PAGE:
Petrodollars is the term coined in the 1970s to describe the money flow from oil consuming nations to oil producers–meaning by and large OPEC–during a decade when the crude oil price skyrocketed from around $3 a barrel in 1970 to $25+ in 1979.
Some economists of the day feared that this massive increase in money paid for fuel would be, in effect, withdrawn from circulation in the global money supply, and that the resulting money supply contraction could cause a worldwide recession. (I have no idea where this notion came from, but it was seriously discussed. Another strange idea being floated then was of the “backward-bending demand curve,” i.e., that there was something magical about oil so that the higher the price went, the more demand increased.)
What happened instead was that these funds were quickly recycled into the world money supply through increased spending by OPEC and through gigantic purchases of financial and other assets, from Treasury bonds to real estate to large stakes in publicly listed companies in Europe and the US.
Economic growth in the OECD did slow markedly during the 1970s and inflation rose sharply in places like the US, as industry heavily reliant on ultra-cheap oil struggled to adjust. One might also argue that the fact that money was going from the pockets of avid consumers to those of wealthy savers also retarded economic expansion.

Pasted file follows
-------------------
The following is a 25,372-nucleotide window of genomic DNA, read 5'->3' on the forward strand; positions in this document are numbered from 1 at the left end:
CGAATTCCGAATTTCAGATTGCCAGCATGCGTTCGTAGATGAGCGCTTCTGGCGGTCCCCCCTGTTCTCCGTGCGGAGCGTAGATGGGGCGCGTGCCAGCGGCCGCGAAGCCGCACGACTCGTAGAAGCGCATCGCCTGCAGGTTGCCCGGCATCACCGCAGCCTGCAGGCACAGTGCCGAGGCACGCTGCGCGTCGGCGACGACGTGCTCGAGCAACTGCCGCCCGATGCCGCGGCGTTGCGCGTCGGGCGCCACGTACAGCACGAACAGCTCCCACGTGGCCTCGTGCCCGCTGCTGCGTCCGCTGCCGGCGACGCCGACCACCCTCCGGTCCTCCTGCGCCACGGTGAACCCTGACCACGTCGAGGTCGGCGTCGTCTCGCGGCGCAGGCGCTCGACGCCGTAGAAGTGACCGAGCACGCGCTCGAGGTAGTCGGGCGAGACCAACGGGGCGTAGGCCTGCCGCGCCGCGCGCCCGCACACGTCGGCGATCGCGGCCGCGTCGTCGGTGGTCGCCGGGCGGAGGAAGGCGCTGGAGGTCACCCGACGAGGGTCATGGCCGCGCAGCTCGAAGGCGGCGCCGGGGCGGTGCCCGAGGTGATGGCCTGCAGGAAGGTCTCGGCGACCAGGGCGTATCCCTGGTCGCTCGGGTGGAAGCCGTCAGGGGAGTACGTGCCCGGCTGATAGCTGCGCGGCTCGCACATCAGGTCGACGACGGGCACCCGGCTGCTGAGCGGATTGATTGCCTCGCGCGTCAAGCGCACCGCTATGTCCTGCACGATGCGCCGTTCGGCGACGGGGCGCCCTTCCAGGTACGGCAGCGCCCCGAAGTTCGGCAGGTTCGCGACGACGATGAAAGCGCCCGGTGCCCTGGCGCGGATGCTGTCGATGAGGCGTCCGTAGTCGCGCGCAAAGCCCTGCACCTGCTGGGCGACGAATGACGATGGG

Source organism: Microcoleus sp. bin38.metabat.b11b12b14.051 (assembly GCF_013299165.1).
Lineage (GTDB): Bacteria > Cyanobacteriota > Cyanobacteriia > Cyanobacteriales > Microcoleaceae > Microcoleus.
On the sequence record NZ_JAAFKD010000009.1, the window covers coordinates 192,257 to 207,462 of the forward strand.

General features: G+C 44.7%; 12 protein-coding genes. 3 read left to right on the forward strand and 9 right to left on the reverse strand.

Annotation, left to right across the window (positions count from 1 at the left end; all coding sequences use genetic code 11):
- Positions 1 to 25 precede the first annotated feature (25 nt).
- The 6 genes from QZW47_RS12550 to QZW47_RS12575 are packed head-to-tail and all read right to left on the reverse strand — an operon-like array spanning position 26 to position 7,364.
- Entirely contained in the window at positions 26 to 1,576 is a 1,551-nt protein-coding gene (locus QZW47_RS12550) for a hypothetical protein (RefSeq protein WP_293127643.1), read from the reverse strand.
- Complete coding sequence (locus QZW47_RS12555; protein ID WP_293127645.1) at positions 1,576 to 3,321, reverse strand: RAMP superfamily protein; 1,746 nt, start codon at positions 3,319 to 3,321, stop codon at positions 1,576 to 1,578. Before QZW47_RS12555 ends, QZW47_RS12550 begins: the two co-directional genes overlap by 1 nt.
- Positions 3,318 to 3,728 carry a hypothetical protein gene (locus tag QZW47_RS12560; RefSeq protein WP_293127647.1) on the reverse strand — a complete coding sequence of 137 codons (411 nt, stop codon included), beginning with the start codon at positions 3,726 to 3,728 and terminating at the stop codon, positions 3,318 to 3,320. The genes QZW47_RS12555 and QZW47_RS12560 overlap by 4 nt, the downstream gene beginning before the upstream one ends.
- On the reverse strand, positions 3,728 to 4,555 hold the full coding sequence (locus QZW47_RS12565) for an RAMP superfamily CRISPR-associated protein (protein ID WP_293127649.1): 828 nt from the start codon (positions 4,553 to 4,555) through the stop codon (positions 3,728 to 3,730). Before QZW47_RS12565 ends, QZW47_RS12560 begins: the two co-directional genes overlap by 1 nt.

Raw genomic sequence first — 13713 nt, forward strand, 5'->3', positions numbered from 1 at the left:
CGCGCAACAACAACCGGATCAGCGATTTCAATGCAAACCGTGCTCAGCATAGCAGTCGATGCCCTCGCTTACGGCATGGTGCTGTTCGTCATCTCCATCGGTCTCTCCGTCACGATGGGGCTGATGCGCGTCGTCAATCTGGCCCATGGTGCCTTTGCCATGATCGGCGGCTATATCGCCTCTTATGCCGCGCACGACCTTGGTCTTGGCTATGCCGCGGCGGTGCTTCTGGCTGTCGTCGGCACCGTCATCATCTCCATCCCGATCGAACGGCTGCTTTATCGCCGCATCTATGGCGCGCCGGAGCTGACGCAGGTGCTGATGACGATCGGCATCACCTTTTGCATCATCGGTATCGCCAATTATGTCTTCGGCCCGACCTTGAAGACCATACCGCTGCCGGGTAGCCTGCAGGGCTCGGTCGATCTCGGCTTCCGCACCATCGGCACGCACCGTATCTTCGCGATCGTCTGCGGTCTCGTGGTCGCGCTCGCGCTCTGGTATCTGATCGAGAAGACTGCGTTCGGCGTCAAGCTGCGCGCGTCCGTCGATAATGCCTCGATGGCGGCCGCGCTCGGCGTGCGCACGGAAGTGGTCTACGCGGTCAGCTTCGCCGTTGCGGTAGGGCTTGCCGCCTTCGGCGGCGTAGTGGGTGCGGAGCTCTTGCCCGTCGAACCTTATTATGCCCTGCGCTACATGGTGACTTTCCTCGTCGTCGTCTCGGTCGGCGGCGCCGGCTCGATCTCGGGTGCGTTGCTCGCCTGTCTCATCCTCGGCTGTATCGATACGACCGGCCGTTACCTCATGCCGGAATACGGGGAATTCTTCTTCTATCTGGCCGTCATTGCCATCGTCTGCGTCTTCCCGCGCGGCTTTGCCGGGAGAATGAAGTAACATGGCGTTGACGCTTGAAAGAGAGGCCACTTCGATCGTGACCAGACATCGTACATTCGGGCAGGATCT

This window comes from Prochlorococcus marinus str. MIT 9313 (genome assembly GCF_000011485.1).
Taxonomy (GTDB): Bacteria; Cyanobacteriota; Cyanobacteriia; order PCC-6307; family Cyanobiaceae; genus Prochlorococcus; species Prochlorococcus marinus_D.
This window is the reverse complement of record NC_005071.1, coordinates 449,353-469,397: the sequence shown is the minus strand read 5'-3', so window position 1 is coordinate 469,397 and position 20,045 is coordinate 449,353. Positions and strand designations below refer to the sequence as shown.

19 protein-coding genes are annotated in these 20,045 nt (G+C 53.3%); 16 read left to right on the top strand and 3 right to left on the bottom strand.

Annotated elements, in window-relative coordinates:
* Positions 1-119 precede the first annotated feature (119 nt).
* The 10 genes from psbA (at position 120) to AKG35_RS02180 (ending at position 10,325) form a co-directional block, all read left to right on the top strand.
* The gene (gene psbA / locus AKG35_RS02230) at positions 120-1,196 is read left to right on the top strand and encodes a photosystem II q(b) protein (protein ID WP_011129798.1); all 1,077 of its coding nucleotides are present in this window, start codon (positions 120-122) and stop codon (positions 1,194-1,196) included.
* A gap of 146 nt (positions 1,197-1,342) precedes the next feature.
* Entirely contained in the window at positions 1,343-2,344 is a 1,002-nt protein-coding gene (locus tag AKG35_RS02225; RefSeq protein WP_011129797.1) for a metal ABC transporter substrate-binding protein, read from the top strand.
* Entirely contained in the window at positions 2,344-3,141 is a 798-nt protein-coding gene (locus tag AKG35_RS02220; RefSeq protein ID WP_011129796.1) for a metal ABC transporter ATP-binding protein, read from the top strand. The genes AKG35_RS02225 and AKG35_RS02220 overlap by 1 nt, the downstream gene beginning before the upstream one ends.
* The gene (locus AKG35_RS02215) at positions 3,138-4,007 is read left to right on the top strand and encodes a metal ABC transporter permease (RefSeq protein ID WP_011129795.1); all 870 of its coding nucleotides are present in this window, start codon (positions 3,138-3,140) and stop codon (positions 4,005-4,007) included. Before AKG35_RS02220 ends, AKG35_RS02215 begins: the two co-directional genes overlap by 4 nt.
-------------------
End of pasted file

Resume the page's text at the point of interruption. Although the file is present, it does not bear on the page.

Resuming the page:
What I’ve just written is only interesting, other than to me, because the reverse of that 1970s flow is now happening. More money is remaining in the hands of consumers. According to the Financial Times, during the September quarter alone, Middle Eastern sovereign wealth funds cashed in at least $19 billion of their investments to underpin current government spending. Since not all asset manager report withdrawals, the true figure could easily be twice that.
It’s clear that a large shift of wealth away from OPEC and to oil consumers is under way. But, in addition, as OPEC liquidates financial investments to fund current spending–Saudi Arabia is actually talking about issuing international bonds to fund its budget deficit–it will provide another monetary (and consumption) tailwind for economic growth in 2016.